Another noteworthy winery is Lichtenberger-Gonzalez, run by Martin Lichtenberger and Adriana Gonzalez.

Their wines impress with delicate, graceful and floral expressions. They produce two high-class wines from the grape in Leithaberg. One bears the appellation name while the other is called Vorderberg and comes from a selection of their oldest vines—60 years on average.

Blaufränkisch in Eisenberg

Christoph Wachter, who runs Wachter-Wiesler, brilliantly transforms Eisenberg’s cooler microclimate and poor green schist soil, into delicate, graceful Blaufränkisch, which is often lower in alcohol.

These wines unfurl beautifully with short-term cellaring.

Blaufränkisch in Mittelburgenland

In Mittelburgenland, Franz Weninger is doing wonders with Blaufränkisch on his eponymous estate. Weninger champions biodynamic farming and natural winemaking and Blau is the crowning of Weninger’s portfolio.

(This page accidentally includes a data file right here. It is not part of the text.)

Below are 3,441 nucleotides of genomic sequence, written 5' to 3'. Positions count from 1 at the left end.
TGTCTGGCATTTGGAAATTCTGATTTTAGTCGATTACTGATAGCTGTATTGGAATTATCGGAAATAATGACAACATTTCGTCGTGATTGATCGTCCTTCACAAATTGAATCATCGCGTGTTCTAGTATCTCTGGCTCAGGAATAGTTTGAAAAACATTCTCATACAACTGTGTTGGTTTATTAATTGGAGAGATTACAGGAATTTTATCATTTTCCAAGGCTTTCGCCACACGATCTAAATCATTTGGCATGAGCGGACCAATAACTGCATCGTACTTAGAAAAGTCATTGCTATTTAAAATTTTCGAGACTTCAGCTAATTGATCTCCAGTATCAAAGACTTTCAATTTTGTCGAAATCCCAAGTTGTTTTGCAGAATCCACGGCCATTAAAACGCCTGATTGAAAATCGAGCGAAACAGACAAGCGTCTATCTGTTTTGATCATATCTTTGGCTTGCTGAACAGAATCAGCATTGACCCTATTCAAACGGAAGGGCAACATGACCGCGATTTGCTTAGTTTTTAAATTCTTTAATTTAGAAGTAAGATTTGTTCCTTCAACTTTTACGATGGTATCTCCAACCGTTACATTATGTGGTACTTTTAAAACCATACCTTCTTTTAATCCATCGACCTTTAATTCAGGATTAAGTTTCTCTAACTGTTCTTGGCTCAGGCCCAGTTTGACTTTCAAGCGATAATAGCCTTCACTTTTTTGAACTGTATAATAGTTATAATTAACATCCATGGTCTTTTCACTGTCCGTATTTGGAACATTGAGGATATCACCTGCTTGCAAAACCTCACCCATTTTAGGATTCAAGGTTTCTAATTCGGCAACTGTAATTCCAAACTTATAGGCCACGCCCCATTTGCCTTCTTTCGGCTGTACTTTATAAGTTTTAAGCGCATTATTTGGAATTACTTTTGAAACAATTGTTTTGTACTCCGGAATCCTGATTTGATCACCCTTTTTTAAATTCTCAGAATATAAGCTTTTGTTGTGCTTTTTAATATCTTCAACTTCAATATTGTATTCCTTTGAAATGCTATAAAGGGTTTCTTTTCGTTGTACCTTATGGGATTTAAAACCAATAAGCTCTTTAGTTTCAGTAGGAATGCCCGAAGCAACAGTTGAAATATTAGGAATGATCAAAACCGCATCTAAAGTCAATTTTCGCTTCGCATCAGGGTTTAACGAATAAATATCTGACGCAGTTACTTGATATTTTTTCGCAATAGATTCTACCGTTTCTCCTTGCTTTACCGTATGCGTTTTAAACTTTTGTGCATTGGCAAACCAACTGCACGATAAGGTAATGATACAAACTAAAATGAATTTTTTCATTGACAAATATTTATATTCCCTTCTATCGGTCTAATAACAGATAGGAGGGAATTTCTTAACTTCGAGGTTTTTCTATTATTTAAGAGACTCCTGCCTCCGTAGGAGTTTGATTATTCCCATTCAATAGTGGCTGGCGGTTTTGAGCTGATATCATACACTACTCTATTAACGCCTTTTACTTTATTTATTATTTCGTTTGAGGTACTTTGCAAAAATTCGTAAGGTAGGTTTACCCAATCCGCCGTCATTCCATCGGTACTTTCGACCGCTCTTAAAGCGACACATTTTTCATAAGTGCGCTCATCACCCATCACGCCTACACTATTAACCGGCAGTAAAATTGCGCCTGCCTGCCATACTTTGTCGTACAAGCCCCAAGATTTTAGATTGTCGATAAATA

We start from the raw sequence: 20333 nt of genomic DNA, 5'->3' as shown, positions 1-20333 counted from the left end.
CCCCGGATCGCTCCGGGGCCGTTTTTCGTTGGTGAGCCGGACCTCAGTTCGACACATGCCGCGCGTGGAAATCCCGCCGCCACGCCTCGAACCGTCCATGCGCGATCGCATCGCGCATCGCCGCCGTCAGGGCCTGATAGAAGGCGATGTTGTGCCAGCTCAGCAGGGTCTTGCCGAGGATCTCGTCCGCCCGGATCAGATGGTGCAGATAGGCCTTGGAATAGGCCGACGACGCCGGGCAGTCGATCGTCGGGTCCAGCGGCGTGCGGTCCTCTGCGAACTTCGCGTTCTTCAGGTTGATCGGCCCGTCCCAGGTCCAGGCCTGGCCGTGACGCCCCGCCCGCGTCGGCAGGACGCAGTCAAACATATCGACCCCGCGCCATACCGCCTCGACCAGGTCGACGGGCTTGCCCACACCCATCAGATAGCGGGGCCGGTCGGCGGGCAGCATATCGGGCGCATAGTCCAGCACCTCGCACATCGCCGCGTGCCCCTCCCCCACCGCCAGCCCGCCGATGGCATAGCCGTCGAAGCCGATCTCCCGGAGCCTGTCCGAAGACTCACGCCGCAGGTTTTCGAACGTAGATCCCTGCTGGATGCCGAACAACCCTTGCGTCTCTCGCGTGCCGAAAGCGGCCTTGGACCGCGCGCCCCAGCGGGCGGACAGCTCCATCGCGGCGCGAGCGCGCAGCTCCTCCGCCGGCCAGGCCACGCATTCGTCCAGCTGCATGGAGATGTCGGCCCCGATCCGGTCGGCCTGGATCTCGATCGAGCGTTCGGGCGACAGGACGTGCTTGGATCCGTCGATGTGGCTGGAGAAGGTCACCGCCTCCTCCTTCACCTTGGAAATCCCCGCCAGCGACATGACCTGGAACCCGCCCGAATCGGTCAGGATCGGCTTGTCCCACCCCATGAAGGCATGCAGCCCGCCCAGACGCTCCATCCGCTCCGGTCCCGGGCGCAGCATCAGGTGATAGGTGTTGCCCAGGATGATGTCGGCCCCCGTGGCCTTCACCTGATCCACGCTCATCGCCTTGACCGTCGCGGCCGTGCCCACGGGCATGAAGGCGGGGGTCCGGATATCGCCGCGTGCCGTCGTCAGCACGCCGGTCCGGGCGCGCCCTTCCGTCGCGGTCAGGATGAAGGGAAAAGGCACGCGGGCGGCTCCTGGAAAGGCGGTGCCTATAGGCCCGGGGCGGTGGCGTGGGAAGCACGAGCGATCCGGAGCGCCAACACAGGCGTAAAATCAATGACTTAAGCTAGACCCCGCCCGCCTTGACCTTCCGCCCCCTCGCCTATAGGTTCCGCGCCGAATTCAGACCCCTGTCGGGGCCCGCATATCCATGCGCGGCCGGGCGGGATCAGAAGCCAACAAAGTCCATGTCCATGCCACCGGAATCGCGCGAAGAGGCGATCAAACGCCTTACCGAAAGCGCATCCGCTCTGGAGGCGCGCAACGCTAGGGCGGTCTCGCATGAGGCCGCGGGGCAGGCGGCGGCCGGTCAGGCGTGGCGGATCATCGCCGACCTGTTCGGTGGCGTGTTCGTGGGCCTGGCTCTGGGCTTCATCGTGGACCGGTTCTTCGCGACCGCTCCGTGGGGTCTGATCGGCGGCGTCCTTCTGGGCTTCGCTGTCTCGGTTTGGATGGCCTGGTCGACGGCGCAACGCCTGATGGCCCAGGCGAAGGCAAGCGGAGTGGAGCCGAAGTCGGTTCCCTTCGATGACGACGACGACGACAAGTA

Weninger’s versions are vibrant and combine power and poise with pleasant mouthfeels of dazzling textures. “You have to embrace the acidity as the vehicle and be gentle on the tannins,” explains Weninger.

Other notable Blaufränkisch producers from Burgenland include Rosi Schuster, Claus Preisinger, Judith Beck, Kolfok, Christian Tschida and Gut Oggau.

Blaufränkisch Outside Burgenland

In Carnuntum, southeast of Vienna towards the Slovakian border, Weingut Dorli Muhr has emerged as the classical Blaufränkisch specialist, working organically, and crafting elegant wines. Her Blaufränkisch grows on the Spitzerberg mountain, which has poor limestone soils and an extreme mix of wind and dryness.